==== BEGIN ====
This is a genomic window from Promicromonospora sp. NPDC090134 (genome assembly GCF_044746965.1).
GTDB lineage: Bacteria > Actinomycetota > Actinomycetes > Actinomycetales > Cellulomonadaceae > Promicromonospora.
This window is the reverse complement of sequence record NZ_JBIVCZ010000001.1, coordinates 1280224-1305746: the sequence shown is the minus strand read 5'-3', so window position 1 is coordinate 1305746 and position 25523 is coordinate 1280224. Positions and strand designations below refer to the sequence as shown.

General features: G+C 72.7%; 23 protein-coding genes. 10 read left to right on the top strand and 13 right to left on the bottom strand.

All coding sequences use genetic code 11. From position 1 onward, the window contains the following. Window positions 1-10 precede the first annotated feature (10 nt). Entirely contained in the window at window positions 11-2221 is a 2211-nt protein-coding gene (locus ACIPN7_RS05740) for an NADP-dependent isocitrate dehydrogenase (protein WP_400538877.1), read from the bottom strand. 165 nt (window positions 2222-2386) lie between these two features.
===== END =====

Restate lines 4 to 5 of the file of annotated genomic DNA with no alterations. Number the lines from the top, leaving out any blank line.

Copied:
General features: G+C 72.7%; 23 protein-coding genes. 10 read left to right on the top strand and 13 right to left on the bottom strand.

All coding sequences use genetic code 11. From position 1 onward, the window contains the following. Window positions 1-10 precede the first annotated feature (10 nt). Entirely contained in the window at window positions 11-2221 is a 2211-nt protein-coding gene (locus ACIPN7_RS05740) for an NADP-dependent isocitrate dehydrogenase (protein WP_400538877.1), read from the bottom strand. 165 nt (window positions 2222-2386) lie between these two features.